He added that Ugandan farmers were faced with challenges of pests and parasites on crops, post-harvest/storage problems, lack of proper supervision enforcement, lack of sensitization, environmental degradation, land fragmentation, challenges of enabling infrastructure, lack of sufficient electricity, lack of enough water for irrigation, low access to telecommunication and a challenge of market for the produce.

Ugandan farmers should work with people in the world to fight pests and parasites organically. An organic anti-tick vaccine is being developed in Uganda and will soon be available. Let there be a free market for food. People of Africa should understand the issue of world African market. The railway network to the sea should be built to enable farmers to access cost-friendly transportation of their produce. Ugandans should also protect the environment and not destroy the wetlands. If you destroy wetlands, you destroy the base for agriculture,” President Museveni explained.

In her remarks, the Prime Minister, Rt. Hon. Robinah Nabbanja said that the intended outcome of the food system Summit was to adopt game-changing solutions that would transform food systems across the world and fast track achievement of the Sustainable Development Goals.

The national dialogue marks the epitome of our readiness to participate in the UN Food Systems Summit globally. Uganda will, today, make bold statements/ commitments to transform Food Systems (FSS) which will be detailed in a national position paper on intentions and commitments arrived at during the dialogues,” She explained.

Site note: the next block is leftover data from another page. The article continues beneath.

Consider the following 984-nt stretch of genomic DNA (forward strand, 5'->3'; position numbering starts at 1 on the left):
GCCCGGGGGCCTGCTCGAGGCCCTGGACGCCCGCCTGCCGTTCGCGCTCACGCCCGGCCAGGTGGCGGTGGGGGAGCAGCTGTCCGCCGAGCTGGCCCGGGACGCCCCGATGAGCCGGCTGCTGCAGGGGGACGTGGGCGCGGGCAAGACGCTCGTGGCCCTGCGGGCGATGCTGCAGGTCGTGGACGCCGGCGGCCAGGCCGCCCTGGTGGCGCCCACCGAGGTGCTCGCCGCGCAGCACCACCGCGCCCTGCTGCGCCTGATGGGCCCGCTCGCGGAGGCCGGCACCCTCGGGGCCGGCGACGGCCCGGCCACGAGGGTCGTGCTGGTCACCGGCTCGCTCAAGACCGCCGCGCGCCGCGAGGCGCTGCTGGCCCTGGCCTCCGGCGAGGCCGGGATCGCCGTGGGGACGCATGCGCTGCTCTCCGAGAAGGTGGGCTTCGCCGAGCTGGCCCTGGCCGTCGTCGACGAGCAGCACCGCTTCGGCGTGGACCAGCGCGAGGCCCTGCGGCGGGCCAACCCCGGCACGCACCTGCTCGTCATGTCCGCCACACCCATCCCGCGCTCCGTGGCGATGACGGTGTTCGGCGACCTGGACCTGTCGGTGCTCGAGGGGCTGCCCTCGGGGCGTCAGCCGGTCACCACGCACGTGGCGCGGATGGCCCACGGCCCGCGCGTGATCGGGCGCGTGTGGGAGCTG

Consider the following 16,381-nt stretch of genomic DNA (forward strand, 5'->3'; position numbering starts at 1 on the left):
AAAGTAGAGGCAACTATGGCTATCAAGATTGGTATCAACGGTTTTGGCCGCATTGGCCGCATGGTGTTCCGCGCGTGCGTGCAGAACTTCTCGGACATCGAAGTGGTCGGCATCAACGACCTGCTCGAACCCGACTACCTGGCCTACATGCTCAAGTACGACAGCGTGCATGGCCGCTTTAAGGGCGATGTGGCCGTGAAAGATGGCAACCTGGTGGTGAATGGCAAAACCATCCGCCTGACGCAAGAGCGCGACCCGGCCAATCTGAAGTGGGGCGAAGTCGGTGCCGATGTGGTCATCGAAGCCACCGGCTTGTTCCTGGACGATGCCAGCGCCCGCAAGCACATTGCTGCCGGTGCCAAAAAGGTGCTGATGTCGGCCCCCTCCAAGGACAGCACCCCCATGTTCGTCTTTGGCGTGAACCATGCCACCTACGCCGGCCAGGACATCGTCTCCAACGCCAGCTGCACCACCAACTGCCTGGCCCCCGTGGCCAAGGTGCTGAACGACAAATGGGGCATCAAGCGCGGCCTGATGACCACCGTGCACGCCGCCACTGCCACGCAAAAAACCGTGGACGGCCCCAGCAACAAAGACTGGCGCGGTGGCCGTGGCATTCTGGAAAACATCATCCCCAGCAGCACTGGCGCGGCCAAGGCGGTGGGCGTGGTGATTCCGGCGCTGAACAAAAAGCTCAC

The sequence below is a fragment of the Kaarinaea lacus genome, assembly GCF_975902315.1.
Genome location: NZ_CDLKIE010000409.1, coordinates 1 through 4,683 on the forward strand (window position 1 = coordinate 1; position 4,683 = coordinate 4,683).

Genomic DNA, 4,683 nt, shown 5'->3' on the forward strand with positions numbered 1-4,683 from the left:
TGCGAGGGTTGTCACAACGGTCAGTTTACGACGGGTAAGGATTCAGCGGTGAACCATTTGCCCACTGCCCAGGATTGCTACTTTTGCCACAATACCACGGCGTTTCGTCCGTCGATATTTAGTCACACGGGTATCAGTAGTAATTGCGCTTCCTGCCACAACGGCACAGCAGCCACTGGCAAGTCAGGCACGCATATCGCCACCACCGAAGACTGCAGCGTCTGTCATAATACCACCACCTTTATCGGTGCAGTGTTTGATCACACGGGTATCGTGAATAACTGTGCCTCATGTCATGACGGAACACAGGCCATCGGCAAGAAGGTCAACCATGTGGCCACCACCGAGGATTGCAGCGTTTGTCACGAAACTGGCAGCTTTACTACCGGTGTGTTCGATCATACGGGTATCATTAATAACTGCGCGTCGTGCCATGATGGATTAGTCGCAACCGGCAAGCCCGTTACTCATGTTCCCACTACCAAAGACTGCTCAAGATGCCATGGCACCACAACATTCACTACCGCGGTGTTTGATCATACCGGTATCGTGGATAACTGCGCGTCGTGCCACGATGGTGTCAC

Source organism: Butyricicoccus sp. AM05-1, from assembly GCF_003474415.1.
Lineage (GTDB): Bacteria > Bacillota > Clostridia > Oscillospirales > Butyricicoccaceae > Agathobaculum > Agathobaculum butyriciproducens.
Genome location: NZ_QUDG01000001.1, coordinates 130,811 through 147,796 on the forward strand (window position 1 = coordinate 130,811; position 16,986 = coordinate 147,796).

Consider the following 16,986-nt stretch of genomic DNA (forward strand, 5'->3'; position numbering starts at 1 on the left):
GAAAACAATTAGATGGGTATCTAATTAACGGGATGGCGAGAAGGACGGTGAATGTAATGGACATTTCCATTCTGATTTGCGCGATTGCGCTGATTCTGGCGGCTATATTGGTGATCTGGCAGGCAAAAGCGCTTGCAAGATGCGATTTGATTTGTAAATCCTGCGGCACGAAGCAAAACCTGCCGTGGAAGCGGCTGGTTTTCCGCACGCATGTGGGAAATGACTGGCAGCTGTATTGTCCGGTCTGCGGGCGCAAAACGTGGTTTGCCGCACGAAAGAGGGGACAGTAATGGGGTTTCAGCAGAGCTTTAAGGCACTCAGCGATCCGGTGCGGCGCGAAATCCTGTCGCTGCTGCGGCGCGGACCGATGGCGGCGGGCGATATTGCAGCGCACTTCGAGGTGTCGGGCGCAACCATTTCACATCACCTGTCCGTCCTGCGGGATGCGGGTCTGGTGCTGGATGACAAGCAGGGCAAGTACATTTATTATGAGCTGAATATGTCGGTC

Rt. Hon. Nabbanja further noted that the situation was even more urgent amidst the COVID-19 pandemic, where evidence had shown that good nutritional practices and healthy diets rich in immune boosting foods could check the spread and death related to the virus.

PM Nabbanja giving her remarks at the National Food Systems Dialogue

On 1st April 2021, my Office called upon all relevant MDAs, private sector, CSOs and the UN family to start the Food Systems process. On 16th April 2021, we convened an inception meeting during which the roadmap for implementation of the Food System Summit Processes was approved. Eighteen dialogues were later held to discuss the issues surrounding food systems in Uganda,” Rt. Hon. Nabbanja explained.